But, the U.S. Department of Justice has some questions. Last month, just days after we spoke with Bradley, the DOJ launched an unprecedented civil rights investigation into whether the Alabama Department of Public Health is discriminating against Black residents in Lowndes, denying them access to proper sanitation.
The department says it’s cooperating.
We couldn’t find a single state program devoted to remedying the sewage problem in rural areas. This year, Sherry Bradley started a pilot project on her own, seeking outside grants and donations for septic tank systems that can work in the soil here. The governor and the state health department coughed up about $450,000.
Bill Whitaker: So why are you doing this?
Sherry Bradley: Because nobody else stepped forward, that’s the reason I’m doin’ it.
Bill Whitaker: This is not technically a state-funded project?
Sherry Bradley: It’s not even– it’s not even a state project, it’s state-supported. I have– (LAUGH) I have begged money from a whole lotta people.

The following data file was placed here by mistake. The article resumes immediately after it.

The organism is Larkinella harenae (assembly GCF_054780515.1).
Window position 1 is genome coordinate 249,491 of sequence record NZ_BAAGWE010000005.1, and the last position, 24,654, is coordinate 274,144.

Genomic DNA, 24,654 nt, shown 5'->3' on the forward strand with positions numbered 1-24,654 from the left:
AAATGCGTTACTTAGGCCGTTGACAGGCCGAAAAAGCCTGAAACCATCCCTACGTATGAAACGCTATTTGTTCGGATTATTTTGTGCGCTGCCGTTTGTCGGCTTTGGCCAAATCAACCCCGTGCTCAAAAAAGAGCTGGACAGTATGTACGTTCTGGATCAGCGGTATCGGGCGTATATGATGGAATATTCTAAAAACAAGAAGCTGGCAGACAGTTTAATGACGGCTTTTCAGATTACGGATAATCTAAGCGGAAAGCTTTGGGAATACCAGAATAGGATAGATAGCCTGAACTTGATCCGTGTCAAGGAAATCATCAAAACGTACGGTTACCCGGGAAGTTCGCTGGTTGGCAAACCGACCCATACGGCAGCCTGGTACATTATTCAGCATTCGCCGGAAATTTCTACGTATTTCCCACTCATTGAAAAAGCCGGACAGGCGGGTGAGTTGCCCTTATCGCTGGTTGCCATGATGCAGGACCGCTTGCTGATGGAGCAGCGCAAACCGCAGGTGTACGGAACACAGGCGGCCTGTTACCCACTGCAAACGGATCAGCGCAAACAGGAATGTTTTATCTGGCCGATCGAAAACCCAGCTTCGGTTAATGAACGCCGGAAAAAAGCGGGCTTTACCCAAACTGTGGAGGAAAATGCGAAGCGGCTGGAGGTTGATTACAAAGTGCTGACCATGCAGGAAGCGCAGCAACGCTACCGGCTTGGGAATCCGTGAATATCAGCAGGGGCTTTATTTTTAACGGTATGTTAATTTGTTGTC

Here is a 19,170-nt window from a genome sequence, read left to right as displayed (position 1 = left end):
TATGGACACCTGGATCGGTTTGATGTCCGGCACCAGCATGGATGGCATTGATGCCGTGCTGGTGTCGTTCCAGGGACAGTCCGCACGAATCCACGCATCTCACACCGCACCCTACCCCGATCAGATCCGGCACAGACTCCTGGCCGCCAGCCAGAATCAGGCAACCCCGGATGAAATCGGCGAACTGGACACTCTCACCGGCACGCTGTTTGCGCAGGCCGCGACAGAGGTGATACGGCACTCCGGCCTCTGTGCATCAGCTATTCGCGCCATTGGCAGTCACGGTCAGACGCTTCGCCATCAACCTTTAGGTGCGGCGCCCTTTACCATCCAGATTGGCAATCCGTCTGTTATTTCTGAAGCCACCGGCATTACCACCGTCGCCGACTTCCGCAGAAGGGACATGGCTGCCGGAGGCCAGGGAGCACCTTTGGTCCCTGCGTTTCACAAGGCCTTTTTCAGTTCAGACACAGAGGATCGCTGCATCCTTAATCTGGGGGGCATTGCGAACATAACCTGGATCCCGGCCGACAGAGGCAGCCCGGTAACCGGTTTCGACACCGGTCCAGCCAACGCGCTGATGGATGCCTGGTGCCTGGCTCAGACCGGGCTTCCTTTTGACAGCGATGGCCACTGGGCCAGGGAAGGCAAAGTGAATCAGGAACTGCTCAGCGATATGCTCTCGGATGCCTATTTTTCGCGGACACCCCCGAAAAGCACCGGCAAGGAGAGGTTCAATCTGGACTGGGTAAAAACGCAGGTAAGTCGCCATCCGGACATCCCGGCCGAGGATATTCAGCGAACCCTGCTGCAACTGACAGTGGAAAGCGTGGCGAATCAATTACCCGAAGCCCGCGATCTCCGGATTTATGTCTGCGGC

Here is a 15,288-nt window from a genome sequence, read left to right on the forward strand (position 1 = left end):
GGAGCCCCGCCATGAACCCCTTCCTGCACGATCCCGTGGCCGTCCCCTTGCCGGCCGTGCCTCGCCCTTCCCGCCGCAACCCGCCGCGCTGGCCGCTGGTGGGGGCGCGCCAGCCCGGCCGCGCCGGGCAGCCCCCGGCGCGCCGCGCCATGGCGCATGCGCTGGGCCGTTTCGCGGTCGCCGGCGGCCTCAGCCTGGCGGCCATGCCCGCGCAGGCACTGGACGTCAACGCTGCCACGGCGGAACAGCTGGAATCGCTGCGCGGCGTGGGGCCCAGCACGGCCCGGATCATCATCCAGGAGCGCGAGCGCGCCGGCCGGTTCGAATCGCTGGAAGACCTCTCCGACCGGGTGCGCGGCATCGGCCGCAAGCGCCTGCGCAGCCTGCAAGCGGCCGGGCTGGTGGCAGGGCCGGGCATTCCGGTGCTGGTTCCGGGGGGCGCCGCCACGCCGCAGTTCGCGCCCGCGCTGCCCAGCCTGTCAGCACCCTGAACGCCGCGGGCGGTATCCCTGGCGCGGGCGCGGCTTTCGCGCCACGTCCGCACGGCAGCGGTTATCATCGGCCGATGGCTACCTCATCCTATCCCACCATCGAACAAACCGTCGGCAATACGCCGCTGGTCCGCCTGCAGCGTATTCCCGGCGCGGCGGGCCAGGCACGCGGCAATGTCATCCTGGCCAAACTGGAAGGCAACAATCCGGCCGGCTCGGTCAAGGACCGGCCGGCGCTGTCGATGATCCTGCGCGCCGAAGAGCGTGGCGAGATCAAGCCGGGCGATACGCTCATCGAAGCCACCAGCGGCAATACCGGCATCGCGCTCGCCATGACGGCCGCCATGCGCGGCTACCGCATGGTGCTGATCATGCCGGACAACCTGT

Bill Whitaker: This is a big problem, Why is the state not taking the reins on this to solve a statewide problem?
Sherry Bradley: I don’t know.
Bill Whitaker: Would you like the state to step in and solve this problem–
Sherry Bradley: I would like to see Lowndes County, the people there, the majority, say, “I’m not gonna put sewage on the ground. I rather put a outhouse out there.”
Bill Whitaker: So these people should put up outhouses?
Sherry Bradley: Yeah, they can, and it’s approved.
Bill Whitaker: You do know this is 2021?
Sherry Bradley: It’s 2021, but do you want sewage on the ground or would you rather dispose of it properly? Until I can get to you with a system there’s nothing wrong with a outhouse.
Bill Whitaker: Could you handle everybody in the state who needs help?
Sherry Bradley: No. No, I can’t do that, and not– and not work my job.
Bill Whitaker: What do you say to people who say, “Just clean it up. Why do you live like this”?
Emma Scott: We just try. Did the best you could. That’s all I can tell them. I do the best I could.
Bill Whitaker: You feel forgotten?
Emma Scott: Yes sir.
Produced by Nichole Marks and David M. Levine. Broadcast associate, Emilio Almonte. Edited by Matthew Lev.